3 Things to Keep in Mind When Buying a Mule
by Ty Evans
We’ve all made mistakes when buying mules and horses, and I’ve made all the mistakes in the book. I’ve bought mules sight-unseen, at auctions, in back yards, on the trail, and in the arena. Some of those deals worked out awesome; others ended up in disappointment and frustration. All these successes and failures have taught me a lot about mules and people. I’ve gained valuable experience which I hope helps you in your search for a mule.
Whether you are thinking about getting your first mule or adding another to your herd, finding the right mule for your needs (and wants) can be challenging and often intimidating. When looking at mules, there are three things I keep in mind that makes decision-making much easier when it comes to purchasing one. These are disposition, conformation, and training in that order.
In my opinion disposition is the most important piece of the puzzle when buying a mule. Disposition is not something that is easy to change, although there are rare occasions when I have seen it happen. More often than not you get what you get.
When you are looking at your possible mule-to-be, does the mule seem interested in you? Does the mule seem curious about your presence? I like a mule that likes humans and doesn’t seem fearful or worried about being around me. We’ve all heard the term “meets you at the gate.” Does the mule you are looking at meet you at the gate? If it seems troubled, acts troubled, or causes trouble, then it’s probably trouble!
The seller might say something along these lines: “Normally the mule isn’t like that,” and they are probably telling the truth, but for me how the mule behaves right now means the most.
Disposition in a mule is something you can feel, just like the disposition of a person. Some people can easily and instantly make you feel welcome, while others give you a bad feeling. It’s the same with a mule. How does this mule make you feel and how do you make the mule feel? If things check out and the disposition impresses you, then it’s time to move on to the next part of your evaluation. If the disposition doesn’t check out for you, pass on that mule and keep searching.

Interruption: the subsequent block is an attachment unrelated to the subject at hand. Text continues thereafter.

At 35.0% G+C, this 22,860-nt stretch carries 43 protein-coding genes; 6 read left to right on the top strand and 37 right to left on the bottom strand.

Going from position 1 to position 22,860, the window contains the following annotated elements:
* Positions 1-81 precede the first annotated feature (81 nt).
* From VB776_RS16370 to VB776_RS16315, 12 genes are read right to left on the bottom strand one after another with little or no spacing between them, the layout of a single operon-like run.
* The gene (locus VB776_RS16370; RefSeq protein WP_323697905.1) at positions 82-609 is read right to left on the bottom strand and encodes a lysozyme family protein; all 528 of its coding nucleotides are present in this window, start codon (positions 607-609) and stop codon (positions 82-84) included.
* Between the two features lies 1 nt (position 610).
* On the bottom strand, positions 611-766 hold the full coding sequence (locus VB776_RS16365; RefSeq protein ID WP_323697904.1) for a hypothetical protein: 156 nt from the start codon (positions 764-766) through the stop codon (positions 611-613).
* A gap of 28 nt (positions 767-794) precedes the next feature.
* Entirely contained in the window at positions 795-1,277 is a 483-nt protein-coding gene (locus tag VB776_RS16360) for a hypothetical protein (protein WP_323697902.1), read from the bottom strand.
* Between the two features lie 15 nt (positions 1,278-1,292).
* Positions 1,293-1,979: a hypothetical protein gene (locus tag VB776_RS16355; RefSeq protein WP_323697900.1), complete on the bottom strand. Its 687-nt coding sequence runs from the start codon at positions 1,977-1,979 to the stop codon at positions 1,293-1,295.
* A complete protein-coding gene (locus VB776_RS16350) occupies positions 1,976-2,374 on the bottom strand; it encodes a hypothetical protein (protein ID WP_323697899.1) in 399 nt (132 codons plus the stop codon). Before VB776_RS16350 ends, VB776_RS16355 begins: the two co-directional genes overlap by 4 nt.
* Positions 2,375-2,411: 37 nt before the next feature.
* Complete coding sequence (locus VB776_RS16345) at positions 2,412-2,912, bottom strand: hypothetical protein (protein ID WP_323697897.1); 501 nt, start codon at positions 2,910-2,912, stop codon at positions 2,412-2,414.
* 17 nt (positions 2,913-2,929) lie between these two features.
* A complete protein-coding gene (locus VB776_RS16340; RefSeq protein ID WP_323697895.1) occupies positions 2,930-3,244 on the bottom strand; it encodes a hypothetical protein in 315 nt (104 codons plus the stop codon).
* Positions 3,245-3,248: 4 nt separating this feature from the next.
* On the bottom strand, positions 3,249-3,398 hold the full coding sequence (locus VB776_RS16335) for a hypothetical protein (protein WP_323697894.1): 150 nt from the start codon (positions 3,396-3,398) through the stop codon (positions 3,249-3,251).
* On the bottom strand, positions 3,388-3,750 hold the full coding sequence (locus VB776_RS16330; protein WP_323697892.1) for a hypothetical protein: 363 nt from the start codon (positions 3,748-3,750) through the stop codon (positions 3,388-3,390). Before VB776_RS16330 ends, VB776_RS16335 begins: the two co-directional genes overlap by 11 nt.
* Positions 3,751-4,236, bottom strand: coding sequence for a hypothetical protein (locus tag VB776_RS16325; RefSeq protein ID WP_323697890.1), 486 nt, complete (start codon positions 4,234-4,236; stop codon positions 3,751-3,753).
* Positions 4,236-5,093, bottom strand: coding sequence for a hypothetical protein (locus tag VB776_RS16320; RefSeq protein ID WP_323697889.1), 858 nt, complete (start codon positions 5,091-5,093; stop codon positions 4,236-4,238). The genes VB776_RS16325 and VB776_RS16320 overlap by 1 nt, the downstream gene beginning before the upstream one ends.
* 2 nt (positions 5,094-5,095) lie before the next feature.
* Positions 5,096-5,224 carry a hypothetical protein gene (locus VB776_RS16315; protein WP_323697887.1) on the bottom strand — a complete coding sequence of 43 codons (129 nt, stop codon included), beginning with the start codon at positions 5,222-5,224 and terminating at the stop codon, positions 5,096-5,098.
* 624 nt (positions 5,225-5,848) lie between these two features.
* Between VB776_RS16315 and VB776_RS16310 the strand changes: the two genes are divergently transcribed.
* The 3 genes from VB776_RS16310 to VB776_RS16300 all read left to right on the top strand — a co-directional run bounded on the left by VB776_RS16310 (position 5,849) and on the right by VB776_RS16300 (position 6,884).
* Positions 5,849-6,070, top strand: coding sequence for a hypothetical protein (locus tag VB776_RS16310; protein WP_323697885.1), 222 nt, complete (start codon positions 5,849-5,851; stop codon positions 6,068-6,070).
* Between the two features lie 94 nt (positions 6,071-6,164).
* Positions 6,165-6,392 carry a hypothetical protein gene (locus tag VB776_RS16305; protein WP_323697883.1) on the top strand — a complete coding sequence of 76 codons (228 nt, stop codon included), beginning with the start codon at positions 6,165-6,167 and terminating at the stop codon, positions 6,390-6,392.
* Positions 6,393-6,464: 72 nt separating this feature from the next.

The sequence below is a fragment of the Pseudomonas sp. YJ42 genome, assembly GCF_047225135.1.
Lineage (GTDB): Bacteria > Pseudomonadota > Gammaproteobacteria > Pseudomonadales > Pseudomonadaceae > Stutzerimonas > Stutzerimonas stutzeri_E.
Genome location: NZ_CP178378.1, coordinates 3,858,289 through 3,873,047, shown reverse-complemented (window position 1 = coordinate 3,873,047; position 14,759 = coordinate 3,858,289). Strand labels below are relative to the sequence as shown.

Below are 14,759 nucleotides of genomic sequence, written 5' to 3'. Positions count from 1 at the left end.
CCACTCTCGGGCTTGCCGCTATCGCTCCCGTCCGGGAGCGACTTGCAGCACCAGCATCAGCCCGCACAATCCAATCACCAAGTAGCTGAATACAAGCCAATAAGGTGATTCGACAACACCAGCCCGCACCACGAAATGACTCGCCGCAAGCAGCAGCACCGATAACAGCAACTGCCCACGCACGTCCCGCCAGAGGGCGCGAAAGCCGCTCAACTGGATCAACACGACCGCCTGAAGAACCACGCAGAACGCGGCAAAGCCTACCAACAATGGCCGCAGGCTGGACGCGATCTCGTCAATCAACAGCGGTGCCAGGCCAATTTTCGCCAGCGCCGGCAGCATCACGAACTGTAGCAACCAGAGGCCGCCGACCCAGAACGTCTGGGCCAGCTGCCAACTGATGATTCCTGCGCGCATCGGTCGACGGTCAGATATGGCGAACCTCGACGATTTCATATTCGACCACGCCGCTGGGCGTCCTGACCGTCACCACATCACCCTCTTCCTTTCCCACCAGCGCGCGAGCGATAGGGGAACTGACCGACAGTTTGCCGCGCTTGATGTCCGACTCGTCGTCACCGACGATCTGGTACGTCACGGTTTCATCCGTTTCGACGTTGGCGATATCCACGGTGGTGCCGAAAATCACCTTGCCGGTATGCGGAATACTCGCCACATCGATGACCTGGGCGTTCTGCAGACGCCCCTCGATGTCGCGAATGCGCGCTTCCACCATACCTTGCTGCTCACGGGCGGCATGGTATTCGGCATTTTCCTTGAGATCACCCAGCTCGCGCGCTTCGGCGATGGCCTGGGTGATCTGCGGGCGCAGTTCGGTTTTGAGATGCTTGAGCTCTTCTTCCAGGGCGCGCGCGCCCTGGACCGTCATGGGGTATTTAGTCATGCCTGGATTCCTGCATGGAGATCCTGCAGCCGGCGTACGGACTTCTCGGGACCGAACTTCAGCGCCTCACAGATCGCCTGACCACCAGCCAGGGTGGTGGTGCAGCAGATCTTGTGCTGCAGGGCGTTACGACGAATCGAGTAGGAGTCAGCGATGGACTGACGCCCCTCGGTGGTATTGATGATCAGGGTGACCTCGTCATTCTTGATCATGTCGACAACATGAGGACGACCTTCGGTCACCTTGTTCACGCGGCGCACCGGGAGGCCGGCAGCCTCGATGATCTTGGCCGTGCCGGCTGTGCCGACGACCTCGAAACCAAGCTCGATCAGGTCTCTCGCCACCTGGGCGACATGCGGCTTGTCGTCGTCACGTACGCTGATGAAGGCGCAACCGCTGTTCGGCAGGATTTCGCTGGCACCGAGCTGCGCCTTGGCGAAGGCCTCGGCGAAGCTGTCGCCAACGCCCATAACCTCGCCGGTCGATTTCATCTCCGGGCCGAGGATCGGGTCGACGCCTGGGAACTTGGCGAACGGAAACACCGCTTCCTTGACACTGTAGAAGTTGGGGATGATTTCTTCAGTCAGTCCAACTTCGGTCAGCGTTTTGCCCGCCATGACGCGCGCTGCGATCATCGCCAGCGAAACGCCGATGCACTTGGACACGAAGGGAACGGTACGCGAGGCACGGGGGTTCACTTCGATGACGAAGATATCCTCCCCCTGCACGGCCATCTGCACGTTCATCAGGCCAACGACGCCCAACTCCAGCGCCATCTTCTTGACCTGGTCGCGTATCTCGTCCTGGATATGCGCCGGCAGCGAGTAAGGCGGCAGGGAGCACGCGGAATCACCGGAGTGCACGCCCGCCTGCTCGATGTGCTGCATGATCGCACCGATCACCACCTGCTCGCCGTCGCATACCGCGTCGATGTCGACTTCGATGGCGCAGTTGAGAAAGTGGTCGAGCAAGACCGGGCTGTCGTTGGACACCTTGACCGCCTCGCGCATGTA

Conformation is something you can be as serious about as you like; it really depends on what you plan to do with your mule. A show mule will have different criteria for conformational needs than a pack mule will. List your specific needs in regard to conformation and go from there.
Some things that should always be taken into consideration are the physical health of the mule including structurally strong bones, sound hooves, healthy teeth, good weight, etc. All these things need to check out before I would move on to the next step in evaluating this potential new mule.
Compare the mule’s training and experience to your own abilities as a rider or handler. If you are in need of a safe, reliable, “Steady Eddy” type mule than it’s probably not wise to be looking at a young, green mule. Folks that are really handy might not need a mule that is well finished because they can get the mule to this level themselves. It’s like the old saying: “green on green makes for black and blue.” Find a mule that fits your needs and matches your experience/comfort level.
If you use these three points as guidelines when looking for your mule, some stress will be relieved. Don’t be shy—ask questions! And don’t be afraid to look at a number of mules. Sometimes we get excited and buy the first thing that comes along. I recommend looking at several mules, getting a feel for different types, and visiting with all those great mule people. If these key points check out for you, your prospective mule is probably a good fit. Buying mules doesn’t need to be stressful. Keep it simple and have some fun, you’ll make a lot of friends along the way.